Just as millions of Americans are tucking into their Christmas dinners, a well-swaddled crowd will gather in a small park on the banks of the Delaware River, about 25 miles northeast of Philadelphia. There they will cheer on the General of the Continental Army as, together with some 58 stalwart supporters, he makes his wintry, watery way across to the Jersey shore.

Even though this will be the 33rd annual reenactment of the historic Christmas crossing of 1776, it will be the first for this general. Understandably, he admits to occasional flutters of stage fright. What if, in front of all those thousands who have passed up the toasty comfort of their yuletide hearths to witness this replay of history, what if George Washington takes a header into the icy waters? It's a possibility that is greatly heightened by the fact that he must make the crossing standing up. But the general is counting on two rehearsals -- plus his own determination -- to carry him safely and in dignity across the perilous river to the New Jersey landing.

For the past nine years, the part of Washington was played by Jack Kelly, Philadelphia oarsman and brother of Princess Grace of Monaco. Kelly died in March, and this year the part will be picked up by James Gallagher, Pennsylvania businessman, ex-Marine and American Legionnaire.

All details of the Continental uniform that he will wear (buff, blue and much buttoned), how he will position himself in the boat (right foot raised on a thwart, left hand clasping the hilt of his sword) and the number, rank and dress of his fellow passengers have all been minutely prescribed by the famous painting, "Washington Crossing the Delaware," by Emanuel Leutze, an exact copy of which is on display in the Memorial Building of the Washington Crossing Historic Park, only a two-minute stroll from where the Christmas Day embarkation will take place.

This painting, done by a German-born artist 75 years after the event, has served to fix forever in American minds the details of that crucial and pivotal revolutionary event. And who cares if it has also perpetuated a goodly number of historical misconceptions? Certainly no such curmudgeonly objections are raised by either the participants or the onlookers, some of whom come from as far away as Texas, Florida and Indiana.

By noon on Christmas Day the numerous free parking areas in the historic park -- at the junction of Routes 532 and 32 -- are already filling up.

In the two hours before the main event, visitors are invited to the auditorium of the Memorial Building to view a 28-minute film -- no charge -- of the December 1776 crossing as well as a dramatization of the colonial losses and setbacks that preceded it. Outside the Memorial Building revolutionary tunes and close-order drills, performed by a variety of local militia detachments, raise the spirits of the crowd to a fine patriotic fervor.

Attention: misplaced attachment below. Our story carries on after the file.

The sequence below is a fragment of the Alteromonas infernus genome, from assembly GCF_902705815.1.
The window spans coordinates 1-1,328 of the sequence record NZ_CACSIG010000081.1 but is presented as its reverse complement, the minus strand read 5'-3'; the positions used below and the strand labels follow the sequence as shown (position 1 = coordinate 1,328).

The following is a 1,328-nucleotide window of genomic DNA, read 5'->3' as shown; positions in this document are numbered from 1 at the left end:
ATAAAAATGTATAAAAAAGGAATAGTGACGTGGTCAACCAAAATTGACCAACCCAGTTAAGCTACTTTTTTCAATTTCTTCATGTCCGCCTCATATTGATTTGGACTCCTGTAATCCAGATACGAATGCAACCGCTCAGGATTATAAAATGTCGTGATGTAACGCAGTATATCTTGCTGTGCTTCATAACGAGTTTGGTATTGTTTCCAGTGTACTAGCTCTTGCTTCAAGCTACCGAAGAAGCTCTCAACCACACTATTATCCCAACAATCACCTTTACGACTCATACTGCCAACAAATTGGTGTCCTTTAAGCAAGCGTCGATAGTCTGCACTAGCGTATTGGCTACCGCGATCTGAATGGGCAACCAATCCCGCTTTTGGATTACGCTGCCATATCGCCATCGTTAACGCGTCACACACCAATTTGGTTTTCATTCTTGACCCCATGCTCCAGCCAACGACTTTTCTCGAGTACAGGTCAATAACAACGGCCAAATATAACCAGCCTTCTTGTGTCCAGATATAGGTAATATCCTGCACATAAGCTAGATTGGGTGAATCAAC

Four boats, all 40-foot replicas of the Durham iron-ore freighters commandeered by Washington early in December 1776, begin to fill shortly before 2 p.m. The boats themselves, so crucial to the success of the undertaking, are unique in design.

Of the original boats, some were up to 60 feet in length, built to transport iron ore from the Durham iron works down river to Philadelphia. Eight feet in the beam, 3 1/2 feet deep, each was capable of carrying 15 tons through shallow 30-inch waters.

But to maneuver them was -- and is -- no easy matter. Four 16-foot, two-man oars, plus, at the stern, a 33-foot steering oar require great strength and skill. Which is why Washington asked Col. John Glover, a sailor from Marblehead, Mass., to take charge of the 1776 transport, manning the boats with his own recruits from the ranks of Gloucester fishermen. In tribute to his services a statue of John Glover stands today on Boston's Commonwealth Avenue.

The actual 1776 crossing took place under cover of darkness, beginning at sundown on Christmas Day. It was not completed until just before dawn on Dec. 26. Today, faithful to the Leutze painting, Washington is accorded space in the first of the boats, along with 14 others. In truth, Washington did not cross the river until a beachhead had been secured on the far side.

Indeed, the Virginian's original plan was not to leave the Pennsylvania shore until the last cannon, horse and soldier had been safely transported across. But the filthy weather -- extreme cold, snow that turned to sleet and freezing rain and a harsh north wind coupled with unexpectedly strong currents sweeping great chunks of ice downstream -- all combined to throw the proposed schedule into a cocked tricorn.

Each boat had to cross and recross many times to get the 18 artillery pieces, 200 horses and the 2,400-man, ill-clad, ill-equipped army to the Jersey shore. The boat that carried Washington and 40 others across the Delaware was captained by William Blackler, a salty, savy Massachusetts fisherman who most certainly would never have permitted Washington, rank be damned, to stand during so treacherous a crossing.

Once across the river, what then? Well, the costumed occupants of the four boats can return either by boat or by bridge, options Washington did not give his men. Instead, as history tells us, he led them nine miles south to Trenton, where he expected to be joined by two other contingents totaling 2,500, who were also to have crossed further downstream. Those reinforcements never made it.

Nonetheless, Washington's men in less than an hour and without a single casualty, overran the Hessian garrison, mortally wounding its commanding officer, Col. Johann Rahl, killed 90 Hessians and captured 900 others, plus six brass cannons, three ammunition wagons and enough food and clothing to enable his rag-tag army to achieve yet another crutial victory at Princeton two weeks later.

As for the Hessian prisoners of war, they were sold into servitude for 30 Spanish dollars per man to the owners of the Durham iron works.